3. 3. White Paper: Enabling Business Class VoIP with a Carrier Network So CommPartners architected a network that minimizes reliance on the public Internet in order to lend VoIP the high level of voice quality and reliability that no business is willing to do without. CommPartners’ network was built according to a “hub-centric” topology comprising four strategically dispersed Super POP switching centers in Las Vegas, Chicago, Atlanta and New York. Each Super POP holds softswitch equipment, routers and border control devices that support the national network. Tying the four Super POPs together is an MPLS network, a highly reliable, secure and private IP network that is physically controlled by CommPartners. This network engineering allows CommPartners to minimize the use of the public Internet by running traffic one hop away from every major Internet backbone carrier. This architecture eliminates the majority of the Internet- associated latency and jitter that have given many SMEs pause in adopting VoIP solutions. Embracing the Future without Sacrificing the Present While CommPartners’ network clearly represents the most up-to-date VoIP engineering comprising state- of-the-art IP and data networking technologies, its design, unlike some other players’ offerings, doesn’t give short shrift to the legacy and present communications environment in accommodating the future. Some industry pundits have taken VoIP’s rise as a sure sign of the PSTN’s imminent demise and structured their offerings so that the best economics hinge on traffic that originates and terminates as IP. CommPartners, however, has taken a far more measured stance that is better aligned with realistic market evolution. While we believe that traditional PSTN will eventually become a relatively minimal part of communications traffic, it certainly won’t happen overnight. In fact, Forrester estimates that it will take close to two decades for that monumental shift to occur. Until then, VoIP service providers must offer solutions that allow traffic that originates as IP to flow economically and efficiently in to and out of the existing PSTN. As one of the very few VoIP service providers pursuing a CLEC footprint on a national scale, CommPartners is uniquely positioned to economically and efficiently handle any combination of call traffic—IP to IP, IP to PSTN, PSTN to IP or PSTN to PSTN. As such, the company is assisting the marketplace in its migration away from the PSTN rather than predicating its value on a transformation that has yet to occur. In addition to accommodating the present and the future in equal measure, CommPartners’ network structure has been designed to afford communications service providers an effective solution to two of the industry’s most pressing problems—emergency 911 service and CALEA requirements—and one of end-users’ top concerns—number portability. Addressing the Industry’s Most Critical Concerns E-911 service has confounded the majority of VoIP providers, presenting a significant obstacle to widespread adoption. Because the service uses an Internet data connection to connect a standard telephone device to another similar device, or to the public switched telephone system, it does not provide for the transmission of the caller's physical location along with the voice call. If the caller dials 911, there is no inherent protocol within the VoIP technology for routing the call to the nearest PSAP (public safety access point) or for displaying the caller's location, telephone number or other information that safety officials need to provide true 911 service. While some VoIP providers have tried to offer E-911 applications, most end up routing calls to the front desk of the nearest Public Safety Access Point rather than a true 911 emergency operator. This mechanism has received criticism from public safety organizations across the country and we believe the federal authorities will ultimately require true 911 service for VoIP at some future date. Due to our sophisticated network structure and CLEC certifications, TeleCommunications Systems, Inc., which provides 911 functionality to 40 percent of the wireless world, has agreed to adapt its cellular protocols to work within the CommPartners network, enabling us to begin offering 911 service that connects to a live operator rather than an administrative receptionist. CommPartners stands among the first VoIP service providers to offer viable E-911 functionality and as such we intend to utilize this service internally as well as market the service, in conjunction with TCS, to other VoIP wholesalers and retail providers. CommPartners’ true E-911 functionality will be available during the first half of 2005. 3 CommPartners Date: 01/14/05 Tel: (702) 367.8647 • Fax: (702) 365.8647 Email: info@commpartners.us • Website: www.commpartners.us
  4. 4. White Paper: Enabling Business Class VoIP with a Carrier Network Regarding CALEA, the federal umbrella law that allows law enforcement agencies to wiretap and record phone calls, CommPartners believes it is only a matter of time before the federal government mandates that VoIP providers enable CALEA compliance in their offerings. In the analog world, in which the communication stream is serial, it is relatively easy to pick points for the so-called intercept where a law enforcement agency can perform the actual wiretap. But because VoIP is IP protocol traveling in packets, there is not necessarily a single spot where the media flows can be trapped and the call intercepted for tapping. The combination of class 4 switching capabilities, class 5 applications servers and session border control devices installed at CommPartners’ Super POPs, however, not only gives CommPartners a tremendous amount of control and security within its network, but also enables us to use various signaling configurations to direct the media flows to a central point where the intercept can occur. The unique architecture of the CommPartners network stands as one of the very few on the market designed to comply with any such directive. Local number portability, while not a matter of life or death or national security, is of particular—and critical—interest to SMEs. Having to change long-established business phone numbers can be as devastating to a brand as a poorly timed name change. So VoIP providers have to be able to work with communication service providers to port the telephone number over to VoIP service. And while a known set of procedures for moving a number from one communications carrier to another exists, it hasn’t been particularly effective to date. One has only to log on to the chat rooms of standard VoIP application providers to see how troublesome—and slow—the current number port system is. But because CommPartners provides the VoIP application as well as the network behind it, the company can initiate, monitor and push through the porting process far more effectively than the majority of VoIP providers. It might sound like a small advantage, but for communications service providers aiming to provide the best customer service possible to their business customers, it’s a critically important differentiator. Regulatory Resilience In addition to understanding how their VoIP partners will address pressing security and market concerns, communications service providers need to know that their VoIP partners are well positioned to accommodate and thrive under whichever regulations the FCC ends up imposing on VoIP services. The FCC has a VoIP regulatory proceeding in progress that will address 911 service, access for disabled persons, intercarrier compensation, and Universal Service Fund contributions, among other issues. While it is too early to know how the commission will ultimately rule on the issues, it is important for communications service providers to carefully evaluate their VoIP partners’ resiliency to the broad variety of legislative actions that could result from the FCC as well as the impending wholesale revamp of the 1996 Telecommunications Act. For example, one area that has generated much concern among VoIP vendors, and the service providers that contract with them, is how their partners will fare in the face of access charge reform. Industry experts agree that access charge reform is an inevitability that will likely change the economics of VoIP offerings over the long-term. While it’s generally expected that IP telephony will remain far less expensive than standard telephone service, a nominal rate increase could put many of the fringe VoIP providers out of business. VoIP providers such as CommPartners that have legitimate connections to the phone companies, however, are widely expected to be the only ones to withstand these anticipated nominal rate increases. Service providers must do their due diligence in carefully evaluating which providers will be able to adapt to a shifting regulatory landscape and which ones will fall through the resulting cracks in the terrain. Backing It All Up with A Strategic Back Office System CommPartners’ OSS platform manages all aspects of our business from service delivery to billing and it can do all that and more for the communications service providers that partner with CommPartners to deliver VoIP to their customers. Our proprietary single platform approach enables a broad range of services for our partners encompassing everything from development of a branded Web portal to service delivery and the creation of 4 CommPartners Date: 01/14/05 Tel: (702) 367.8647 • Fax: (702) 365.8647 Email: info@commpartners.us • Website: www.commpartners.us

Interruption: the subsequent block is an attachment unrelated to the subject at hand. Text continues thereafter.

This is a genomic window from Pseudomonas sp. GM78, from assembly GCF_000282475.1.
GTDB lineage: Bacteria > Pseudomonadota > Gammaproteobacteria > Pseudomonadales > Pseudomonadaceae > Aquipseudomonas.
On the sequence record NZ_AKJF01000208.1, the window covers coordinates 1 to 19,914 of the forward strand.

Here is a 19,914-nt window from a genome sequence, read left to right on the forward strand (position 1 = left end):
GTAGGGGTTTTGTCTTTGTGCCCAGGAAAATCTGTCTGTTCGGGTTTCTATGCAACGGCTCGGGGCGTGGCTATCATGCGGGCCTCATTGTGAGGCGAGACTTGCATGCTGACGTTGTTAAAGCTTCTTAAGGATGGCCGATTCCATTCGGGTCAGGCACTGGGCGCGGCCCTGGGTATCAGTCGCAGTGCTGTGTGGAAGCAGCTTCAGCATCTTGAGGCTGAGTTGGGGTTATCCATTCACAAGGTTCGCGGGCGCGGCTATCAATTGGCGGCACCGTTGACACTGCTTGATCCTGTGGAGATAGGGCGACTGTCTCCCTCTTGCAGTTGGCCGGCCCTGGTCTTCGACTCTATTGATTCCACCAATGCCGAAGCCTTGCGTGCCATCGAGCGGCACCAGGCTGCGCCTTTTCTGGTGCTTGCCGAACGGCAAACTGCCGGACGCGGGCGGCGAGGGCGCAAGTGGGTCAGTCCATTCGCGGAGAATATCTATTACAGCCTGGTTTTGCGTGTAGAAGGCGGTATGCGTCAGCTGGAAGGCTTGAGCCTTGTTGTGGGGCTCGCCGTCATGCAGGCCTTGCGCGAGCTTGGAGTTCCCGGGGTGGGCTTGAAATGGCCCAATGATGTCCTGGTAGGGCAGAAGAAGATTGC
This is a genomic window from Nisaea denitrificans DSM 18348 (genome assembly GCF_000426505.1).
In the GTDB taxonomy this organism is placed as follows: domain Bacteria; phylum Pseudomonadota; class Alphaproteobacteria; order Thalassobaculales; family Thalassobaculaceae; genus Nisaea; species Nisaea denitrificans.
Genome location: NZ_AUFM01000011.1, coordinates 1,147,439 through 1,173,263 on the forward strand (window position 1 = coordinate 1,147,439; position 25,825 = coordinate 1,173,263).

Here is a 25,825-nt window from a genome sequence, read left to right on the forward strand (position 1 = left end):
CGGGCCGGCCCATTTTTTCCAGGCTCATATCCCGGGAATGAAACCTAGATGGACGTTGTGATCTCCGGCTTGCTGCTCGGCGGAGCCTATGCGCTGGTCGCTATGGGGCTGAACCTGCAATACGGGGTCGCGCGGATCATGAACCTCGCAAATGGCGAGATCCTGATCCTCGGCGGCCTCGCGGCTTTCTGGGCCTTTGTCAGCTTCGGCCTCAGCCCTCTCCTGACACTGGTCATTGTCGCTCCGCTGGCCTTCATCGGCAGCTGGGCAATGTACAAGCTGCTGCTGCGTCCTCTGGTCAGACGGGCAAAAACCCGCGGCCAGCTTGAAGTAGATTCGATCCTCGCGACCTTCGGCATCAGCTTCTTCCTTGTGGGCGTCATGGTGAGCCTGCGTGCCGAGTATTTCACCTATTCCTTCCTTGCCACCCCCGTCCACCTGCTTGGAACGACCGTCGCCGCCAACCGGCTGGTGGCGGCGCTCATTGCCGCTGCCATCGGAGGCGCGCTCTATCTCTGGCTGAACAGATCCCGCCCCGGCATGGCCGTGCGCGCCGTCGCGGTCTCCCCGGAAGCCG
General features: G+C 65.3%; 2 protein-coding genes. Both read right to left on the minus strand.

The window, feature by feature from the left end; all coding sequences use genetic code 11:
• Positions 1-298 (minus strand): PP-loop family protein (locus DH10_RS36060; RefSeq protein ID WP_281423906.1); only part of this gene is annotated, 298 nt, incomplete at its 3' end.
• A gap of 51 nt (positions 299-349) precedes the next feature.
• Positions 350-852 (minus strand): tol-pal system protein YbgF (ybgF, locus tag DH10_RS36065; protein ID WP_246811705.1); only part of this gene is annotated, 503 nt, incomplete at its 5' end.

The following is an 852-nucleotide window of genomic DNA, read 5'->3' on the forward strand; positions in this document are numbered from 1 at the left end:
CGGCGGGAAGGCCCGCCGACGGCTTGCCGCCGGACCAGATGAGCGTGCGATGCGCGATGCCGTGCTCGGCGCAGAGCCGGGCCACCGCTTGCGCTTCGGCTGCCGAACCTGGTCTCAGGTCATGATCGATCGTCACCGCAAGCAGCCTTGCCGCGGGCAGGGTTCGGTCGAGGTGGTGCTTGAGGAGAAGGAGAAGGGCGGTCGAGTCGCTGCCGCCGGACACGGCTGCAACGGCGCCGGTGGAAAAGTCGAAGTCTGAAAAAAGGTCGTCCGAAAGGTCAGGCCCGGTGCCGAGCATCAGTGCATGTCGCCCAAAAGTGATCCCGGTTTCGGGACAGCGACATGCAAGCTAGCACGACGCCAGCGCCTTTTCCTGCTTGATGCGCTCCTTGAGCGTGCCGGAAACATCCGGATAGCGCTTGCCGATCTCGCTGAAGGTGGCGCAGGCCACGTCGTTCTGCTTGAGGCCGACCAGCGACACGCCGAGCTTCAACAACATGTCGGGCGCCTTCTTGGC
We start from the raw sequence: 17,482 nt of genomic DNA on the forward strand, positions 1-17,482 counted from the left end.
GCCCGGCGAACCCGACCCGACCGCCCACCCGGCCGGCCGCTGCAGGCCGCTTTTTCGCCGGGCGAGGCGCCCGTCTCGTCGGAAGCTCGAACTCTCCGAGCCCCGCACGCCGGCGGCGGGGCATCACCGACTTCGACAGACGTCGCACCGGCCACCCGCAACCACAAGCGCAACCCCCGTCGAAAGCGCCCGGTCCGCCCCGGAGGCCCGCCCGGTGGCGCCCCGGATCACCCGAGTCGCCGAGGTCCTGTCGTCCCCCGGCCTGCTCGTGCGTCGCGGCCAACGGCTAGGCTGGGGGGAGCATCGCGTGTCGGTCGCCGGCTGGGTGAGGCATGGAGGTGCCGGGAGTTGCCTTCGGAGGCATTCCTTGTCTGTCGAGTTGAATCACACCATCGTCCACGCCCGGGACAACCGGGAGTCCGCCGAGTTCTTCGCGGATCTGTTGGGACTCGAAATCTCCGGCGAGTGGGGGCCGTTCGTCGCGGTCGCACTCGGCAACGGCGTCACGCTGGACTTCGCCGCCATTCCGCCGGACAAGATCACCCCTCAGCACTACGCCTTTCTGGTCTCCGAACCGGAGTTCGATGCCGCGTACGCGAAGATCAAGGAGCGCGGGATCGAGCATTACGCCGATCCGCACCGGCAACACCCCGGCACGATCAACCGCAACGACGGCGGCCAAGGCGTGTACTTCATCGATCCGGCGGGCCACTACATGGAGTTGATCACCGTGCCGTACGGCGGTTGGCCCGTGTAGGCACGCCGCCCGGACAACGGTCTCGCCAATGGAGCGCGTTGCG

5. 5. White Paper: Enabling Business Class VoIP with a Carrier Network management reports and activity analyses of end-user activity. At the end of the month we can also produce for our partners a branded electronic bill that can be sent directly to the end-user. Our OSS can even accept and process an end user’s credit card transaction. Developed by one of our founding partners and modeled after the electronic reservation system he developed for ValuJet (which stands as the airline industry’s first system wide ticketless reservation system); CommPartners OSS is unmatched in the VoIP industry and a significant competitive differentiator for both us and our customers. Why? The simple reality for our communications service provider partners is that no matter how good their VoIP service is, if they can’t render a detailed, yet easy to understand bill to their customers, they can’t get traction—or offer value—for their VoIP offering. And for many communications service providers, upgrading billing platforms created specifically for the old world of telephony to accommodate a technology such as VoIP is an enormous undertaking too fraught with complexities for many to openly embrace. For example, for an ISP or a data integrator billing for data is a relatively simple undertaking because the data market in most states has evolved in accordance with a billing model based on a package of X speeds for Y cost. But if that ISP or data integrator began offering VoIP services, it would find the end user demanding an entirely different accounting each month with availability to detailed break-outs for long distance calls, local calls and data services. Most service providers aren’t able to make the hard left turn required by billing for innovative new services that are highly transactional in nature. But with CommPartners’ OSS, they don’t have to. Bridging the Gap The highly competitive and rapidly evolving communications industry is increasingly being defined by two trends: bundled services and rapid response to market demand. Communications service providers that can offer new services, and can roll them out rapidly without sacrificing quality in the process, are well positioned to earn loyalty rewards from their customers and stand apart from their competitors. SMEs, for their part, are laboring under similar market forces. The current economic environment, with its razor thin margins, has encouraged those companies to seek out and leverage new technologies that will allow them to lower costs and increase efficiencies without alienating their customers or altering existing business models too dramatically. VoIP is a technology well suited for meeting the needs of both those markets. A sophisticated, high- quality VoIP offering from a trusted wholesale partner can help communications service providers broaden their portfolios of offerings, expand their geographical boundaries and boost their revenue streams without significant capital investments or time commitments. That same sophisticated, high-quality VoIP offering can provide SMEs the lower telecommunications costs and enhanced network functionality they need to lower expenses without risk and carve out competitive advantages. The first generation of VoIP service providers failed to provide a solution that addressed both industries’ needs. With its carrier-class network architected for voice quality and its OSS designed to alleviate administrative and marketing complexities, CommPartners is well positioned to serve as the bridge that will not only pull these two markets together but advance the VoIP industry as whole. 5 CommPartners Date: 01/14/05 Tel: (702) 367.8647 • Fax: (702) 365.8647 Email: info@commpartners.us • Website: www.commpartners.us